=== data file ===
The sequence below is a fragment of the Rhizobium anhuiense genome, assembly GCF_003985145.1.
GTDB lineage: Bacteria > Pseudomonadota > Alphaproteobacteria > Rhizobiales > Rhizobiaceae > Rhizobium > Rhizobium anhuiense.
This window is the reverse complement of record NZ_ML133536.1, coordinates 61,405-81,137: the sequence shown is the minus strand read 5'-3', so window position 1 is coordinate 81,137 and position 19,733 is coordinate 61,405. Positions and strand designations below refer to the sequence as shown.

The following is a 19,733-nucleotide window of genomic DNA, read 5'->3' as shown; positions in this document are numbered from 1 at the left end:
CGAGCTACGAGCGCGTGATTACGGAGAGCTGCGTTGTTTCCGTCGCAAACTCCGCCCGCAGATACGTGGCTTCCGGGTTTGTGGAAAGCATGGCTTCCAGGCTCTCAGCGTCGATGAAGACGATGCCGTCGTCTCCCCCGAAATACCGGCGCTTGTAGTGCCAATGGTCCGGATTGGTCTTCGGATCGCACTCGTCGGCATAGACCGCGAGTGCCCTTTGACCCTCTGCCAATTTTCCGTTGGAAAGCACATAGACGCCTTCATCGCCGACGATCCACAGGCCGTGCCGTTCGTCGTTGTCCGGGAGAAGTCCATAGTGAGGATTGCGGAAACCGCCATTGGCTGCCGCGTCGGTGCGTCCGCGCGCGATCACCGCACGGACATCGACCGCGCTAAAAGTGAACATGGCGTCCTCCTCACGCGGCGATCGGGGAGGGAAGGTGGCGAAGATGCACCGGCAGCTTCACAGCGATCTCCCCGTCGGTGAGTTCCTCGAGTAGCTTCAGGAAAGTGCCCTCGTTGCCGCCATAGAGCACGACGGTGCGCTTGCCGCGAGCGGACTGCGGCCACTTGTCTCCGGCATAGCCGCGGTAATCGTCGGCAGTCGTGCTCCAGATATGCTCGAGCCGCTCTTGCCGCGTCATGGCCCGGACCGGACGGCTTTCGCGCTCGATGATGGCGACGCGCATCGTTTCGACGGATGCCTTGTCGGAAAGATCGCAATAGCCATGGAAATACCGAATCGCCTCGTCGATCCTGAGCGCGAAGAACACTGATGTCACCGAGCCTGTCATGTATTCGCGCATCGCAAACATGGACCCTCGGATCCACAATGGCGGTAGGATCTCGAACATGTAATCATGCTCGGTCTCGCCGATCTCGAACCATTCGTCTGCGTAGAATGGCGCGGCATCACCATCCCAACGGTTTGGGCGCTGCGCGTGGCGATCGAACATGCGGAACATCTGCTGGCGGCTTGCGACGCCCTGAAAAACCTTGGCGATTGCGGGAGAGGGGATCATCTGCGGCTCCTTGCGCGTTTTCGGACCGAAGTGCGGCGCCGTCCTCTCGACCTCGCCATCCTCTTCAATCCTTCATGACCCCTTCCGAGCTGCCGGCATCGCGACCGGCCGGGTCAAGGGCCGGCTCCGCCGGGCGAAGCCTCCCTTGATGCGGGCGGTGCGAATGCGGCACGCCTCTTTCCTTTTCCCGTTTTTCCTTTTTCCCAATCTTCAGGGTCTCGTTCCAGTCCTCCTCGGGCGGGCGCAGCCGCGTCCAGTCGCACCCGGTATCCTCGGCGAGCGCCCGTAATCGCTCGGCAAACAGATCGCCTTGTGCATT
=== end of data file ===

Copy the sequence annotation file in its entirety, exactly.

The sequence below is a fragment of the Rhizobium anhuiense genome, assembly GCF_003985145.1.
GTDB lineage: Bacteria > Pseudomonadota > Alphaproteobacteria > Rhizobiales > Rhizobiaceae > Rhizobium > Rhizobium anhuiense.
This window is the reverse complement of record NZ_ML133536.1, coordinates 61,405-81,137: the sequence shown is the minus strand read 5'-3', so window position 1 is coordinate 81,137 and position 19,733 is coordinate 61,405. Positions and strand designations below refer to the sequence as shown.

The following is a 19,733-nucleotide window of genomic DNA, read 5'->3' as shown; positions in this document are numbered from 1 at the left end:
CGAGCTACGAGCGCGTGATTACGGAGAGCTGCGTTGTTTCCGTCGCAAACTCCGCCCGCAGATACGTGGCTTCCGGGTTTGTGGAAAGCATGGCTTCCAGGCTCTCAGCGTCGATGAAGACGATGCCGTCGTCTCCCCCGAAATACCGGCGCTTGTAGTGCCAATGGTCCGGATTGGTCTTCGGATCGCACTCGTCGGCATAGACCGCGAGTGCCCTTTGACCCTCTGCCAATTTTCCGTTGGAAAGCACATAGACGCCTTCATCGCCGACGATCCACAGGCCGTGCCGTTCGTCGTTGTCCGGGAGAAGTCCATAGTGAGGATTGCGGAAACCGCCATTGGCTGCCGCGTCGGTGCGTCCGCGCGCGATCACCGCACGGACATCGACCGCGCTAAAAGTGAACATGGCGTCCTCCTCACGCGGCGATCGGGGAGGGAAGGTGGCGAAGATGCACCGGCAGCTTCACAGCGATCTCCCCGTCGGTGAGTTCCTCGAGTAGCTTCAGGAAAGTGCCCTCGTTGCCGCCATAGAGCACGACGGTGCGCTTGCCGCGAGCGGACTGCGGCCACTTGTCTCCGGCATAGCCGCGGTAATCGTCGGCAGTCGTGCTCCAGATATGCTCGAGCCGCTCTTGCCGCGTCATGGCCCGGACCGGACGGCTTTCGCGCTCGATGATGGCGACGCGCATCGTTTCGACGGATGCCTTGTCGGAAAGATCGCAATAGCCATGGAAATACCGAATCGCCTCGTCGATCCTGAGCGCGAAGAACACTGATGTCACCGAGCCTGTCATGTATTCGCGCATCGCAAACATGGACCCTCGGATCCACAATGGCGGTAGGATCTCGAACATGTAATCATGCTCGGTCTCGCCGATCTCGAACCATTCGTCTGCGTAGAATGGCGCGGCATCACCATCCCAACGGTTTGGGCGCTGCGCGTGGCGATCGAACATGCGGAACATCTGCTGGCGGCTTGCGACGCCCTGAAAAACCTTGGCGATTGCGGGAGAGGGGATCATCTGCGGCTCCTTGCGCGTTTTCGGACCGAAGTGCGGCGCCGTCCTCTCGACCTCGCCATCCTCTTCAATCCTTCATGACCCCTTCCGAGCTGCCGGCATCGCGACCGGCCGGGTCAAGGGCCGGCTCCGCCGGGCGAAGCCTCCCTTGATGCGGGCGGTGCGAATGCGGCACGCCTCTTTCCTTTTCCCGTTTTTCCTTTTTCCCAATCTTCAGGGTCTCGTTCCAGTCCTCCTCGGGCGGGCGCAGCCGCGTCCAGTCGCACCCGGTATCCTCGGCGAGCGCCCGTAATCGCTCGGCAAACAGATCGCCTTGTGCATT